E-ISSN 1858-8360 | ISSN 0256-4408
 

Original Article 


SUDANESE JOURNAL OF PAEDIATRICS

2020; Vol 20, Issue No. 2

ORIGINAL ARTICLE

Awareness and attitude towards dehydration and its management amongst mothers and factors influence on in under-five children of Omdurman locality, Sudan

Hiba M. A. Mohamed (1), Faiza S. M. Mohammed (2)

(1) Family Medicine MSc Program Student, University of Medical Science and Technology, Khartoum, Sudan.

(2) Pediatric Department, Faculty of Medicine, National University, Khartoum, Sudan.

Correspondence to:

Faiza S. M. Mohammed

Pediatric Department, Faculty of Medicine National University, Khartoum, Sudan

Email: Faiza0122 [at] gmail.com

Received: 24 March 2020 | Accepted: 14 May 2020

How to cite this article:

Mohamed HMA, Mohammed FSM. Awareness and attitude towards dehydration and its management amongst mothers and factors influence on in under-five children of Omdurman locality, Sudan. Sudan J Paediatr. 2020;20(2):136–143.

https://doi.org/10.24911/SJP.106-1585043373


ABSTRACT

Dehydration is a significant depletion of body water and electrolytes. The awareness of dehydration signs is essential, and in-home mothers’ practice and responses towards professional medical help are crucial. The study is a cross-sectional study enrolled 222 mothers with children under 5 years, and 198 of them participate in a semi-structured questionnaire that involves information of dehydration signs, oral rehydration solution and preparation and in-home practice and remedies used by mothers in the management of dehydration. Fifty-eight participants (29.3%) were found in the age group of 26–30 years, 78 participants (39.4%) received primary school education and 92 (46.5%) had one child under 5 years, whereas 17.7% received educational workshop or counselling. Main management practices performed by the mothers were over-the-counter medications (36.4%) and rice water (33.8%). The majority (88%) of the participants were aware about dehydration signs, which were significantly associated with educational levels, and workshop or counselling received from professional.


KEYWORDS

Awareness of the mothers; Signs of dehydration; Under 5 years; Omdurman; Sudan.


INTRODUCTION

The World Health Organisation defines dehydration as a condition that results from the excessive loss of water and salt [1]. Dehydration causes a decrease in total body water (TBW) in both the intracellular and extracellular fluid volumes. Volume depletion closely correlates with the signs and symptoms of dehydration. The degree of dehydration between an older child and infant is slightly different as the infant could have TBW content of 70%–80% of the body weight, and older children have TBW of 60% of the body weight [2].

Since paediatric dehydration is frequently the result of gastroenteritis, characterised by vomiting and diarrhoea [3], this article will be limited in most part to dehydration resulting from gastroenteritis. Worldwide, children whose age is less than 5 years’ experience on average, 3.2 episodes of diarrhoea every year and, consequently, 1.87 million children will die from dehydration associated with diarrhoeal disease, particularly in the countries of Asia, Africa and Latin America [4]. Hypernatraemic dehydration as a complication of diarrhoeal disease contributes to the morbidity and mortality of affected patients, with a prevalence of 6.4% and 13.75%, respectively in developing countries [5,6]. In Sudan, diarrhoeal diseases ranked the second prevalence disease, the annual reported deaths of children less than 5 year due to diarrhoea were 10.3% [7].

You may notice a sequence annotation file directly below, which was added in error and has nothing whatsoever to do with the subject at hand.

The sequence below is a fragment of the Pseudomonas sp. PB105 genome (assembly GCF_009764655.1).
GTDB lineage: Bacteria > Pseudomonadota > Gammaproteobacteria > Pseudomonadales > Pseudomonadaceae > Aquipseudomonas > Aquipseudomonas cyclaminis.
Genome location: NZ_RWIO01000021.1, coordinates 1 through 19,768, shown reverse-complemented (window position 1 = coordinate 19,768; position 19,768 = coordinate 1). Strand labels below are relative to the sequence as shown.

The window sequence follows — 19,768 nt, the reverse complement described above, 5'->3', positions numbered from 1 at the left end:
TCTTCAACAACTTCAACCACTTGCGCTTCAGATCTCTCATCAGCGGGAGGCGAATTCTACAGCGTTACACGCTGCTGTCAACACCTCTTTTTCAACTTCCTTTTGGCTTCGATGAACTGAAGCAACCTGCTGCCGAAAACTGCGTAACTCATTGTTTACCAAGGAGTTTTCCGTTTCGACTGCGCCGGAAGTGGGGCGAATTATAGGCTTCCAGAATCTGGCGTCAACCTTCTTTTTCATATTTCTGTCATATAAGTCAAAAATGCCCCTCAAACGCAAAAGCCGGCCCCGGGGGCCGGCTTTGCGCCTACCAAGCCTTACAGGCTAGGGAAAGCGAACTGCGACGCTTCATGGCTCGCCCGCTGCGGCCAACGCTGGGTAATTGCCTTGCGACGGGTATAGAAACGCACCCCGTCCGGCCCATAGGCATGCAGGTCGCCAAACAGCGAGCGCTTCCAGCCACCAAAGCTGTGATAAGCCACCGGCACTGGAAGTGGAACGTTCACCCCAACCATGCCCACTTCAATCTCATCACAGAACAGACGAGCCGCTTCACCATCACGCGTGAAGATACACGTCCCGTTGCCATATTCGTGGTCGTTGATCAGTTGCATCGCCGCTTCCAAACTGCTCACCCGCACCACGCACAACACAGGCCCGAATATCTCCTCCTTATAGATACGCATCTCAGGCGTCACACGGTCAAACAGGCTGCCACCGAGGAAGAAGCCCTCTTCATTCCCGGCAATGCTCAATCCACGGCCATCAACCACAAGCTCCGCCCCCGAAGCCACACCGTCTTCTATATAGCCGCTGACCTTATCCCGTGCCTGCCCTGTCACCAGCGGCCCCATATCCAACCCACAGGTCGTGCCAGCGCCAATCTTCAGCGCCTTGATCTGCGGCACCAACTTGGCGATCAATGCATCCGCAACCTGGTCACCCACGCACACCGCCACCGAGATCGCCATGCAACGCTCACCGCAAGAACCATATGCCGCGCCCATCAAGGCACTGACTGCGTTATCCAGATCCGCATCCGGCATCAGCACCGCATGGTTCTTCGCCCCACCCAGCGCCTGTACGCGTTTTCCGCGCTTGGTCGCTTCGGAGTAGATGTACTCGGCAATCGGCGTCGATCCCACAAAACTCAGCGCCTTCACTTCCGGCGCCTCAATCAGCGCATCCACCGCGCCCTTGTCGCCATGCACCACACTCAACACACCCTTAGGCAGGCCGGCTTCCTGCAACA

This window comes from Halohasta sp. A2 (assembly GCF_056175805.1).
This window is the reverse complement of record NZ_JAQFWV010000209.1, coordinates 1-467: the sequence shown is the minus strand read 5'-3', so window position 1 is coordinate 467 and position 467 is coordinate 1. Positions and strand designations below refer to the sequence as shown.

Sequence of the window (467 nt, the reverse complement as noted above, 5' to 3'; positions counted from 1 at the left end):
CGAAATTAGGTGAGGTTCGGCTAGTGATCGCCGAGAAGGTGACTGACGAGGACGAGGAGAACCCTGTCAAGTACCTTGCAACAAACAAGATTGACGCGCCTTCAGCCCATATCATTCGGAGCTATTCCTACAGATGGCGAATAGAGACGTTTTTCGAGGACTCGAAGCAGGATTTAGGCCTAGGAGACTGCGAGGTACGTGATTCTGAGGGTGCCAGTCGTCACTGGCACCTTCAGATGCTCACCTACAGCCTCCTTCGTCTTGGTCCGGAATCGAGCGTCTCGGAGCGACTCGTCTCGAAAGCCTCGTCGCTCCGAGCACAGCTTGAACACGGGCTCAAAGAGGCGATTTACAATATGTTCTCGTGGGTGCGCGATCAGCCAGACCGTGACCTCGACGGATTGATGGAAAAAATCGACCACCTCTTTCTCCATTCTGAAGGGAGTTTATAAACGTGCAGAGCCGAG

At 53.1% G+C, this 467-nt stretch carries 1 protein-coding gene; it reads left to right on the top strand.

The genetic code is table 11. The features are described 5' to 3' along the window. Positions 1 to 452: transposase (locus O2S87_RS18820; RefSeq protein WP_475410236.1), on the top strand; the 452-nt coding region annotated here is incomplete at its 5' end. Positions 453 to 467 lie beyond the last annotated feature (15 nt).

Volume depletion denotes the reduction of effective circulating volume in the intravascular space, and since sodium constitutes the main extracellular solute, sick children may have isonatraemic, hyponatraemic and hypernatraemic dehydration depending on the differential loss of sodium and water [3,8]. The first step in caring for a child with dehydration is to assess the degree of dehydration which was categorised into three types as follows. Mild dehydration occurred in <5% of infant and <3% of older children, in which there was normal or decrease pulse, decrease urine output, thirsty and normal physical finding. Moderate dehydration occurred in 5%–10% of infant and 3%–6% of older children, in which tachycardia, little or no urine output, irritable/lethargic, sunken eyes and fontanel, decrease tear, dry mucous membrane, mildly delay in skin elasticity (skin turgor), delay capillary refill (>1.5 seconds), coolness and paler are noted. Severe dehydration occurred in >10% of infant and >6% of older children, in which peripheral pulses either rapid and weak or absent, decrease blood pressure, no urine output, very sunken eyes and fontanel, no tears, parched mucous membrane, poor skin turgor, very delayed capillary refill (>3 seconds), cold and mottled, limp and depress conscious were noted [9]. The World Health Organisation (WHO) classified dehydration into severe dehydration, some dehydration and no dehydration [1,10]. The oral rehydration solutions (ORS) are a type of fluid replacement used to prevent and treat dehydration, mainly mild to moderate hypo-/hypernatraemic type. The WHO and United Nations Children’s Fund (UNICEF) jointly have developed official guidelines for the manufacture of ORS. A basic oral rehydration therapy solution can also be prepared. Rehydration project recommends a homemade ORS consisting of one liter of water with one and half teaspoon of salt (1.5 g) instead of one teaspoon recommended by the WHO and two tablespoons of sugar (18 g) added, stating that this more dilute approach is less risky with very little loss of effectiveness [11,12]. For patients who are severely dehydrated, the rapid restorations of fluids are required. The magnitude of dehydration in children under 5 years as reported by the WHO is quite alarming. Despite the scope of the severity, it is considered as a treatable disease and can be managed easily if it is detected early. The improper knowledge, poor practice and negative attitudes of mothers and their misdirected approach during diarrhoea lead to a high degree of severe dehydration and finally death [13,14]. Therefore, the main objective of this study was to assess awareness and attitude regarding dehydration and practice towards it management amongst mothers in children under 5 years old at Omdurman locality, Khartoum.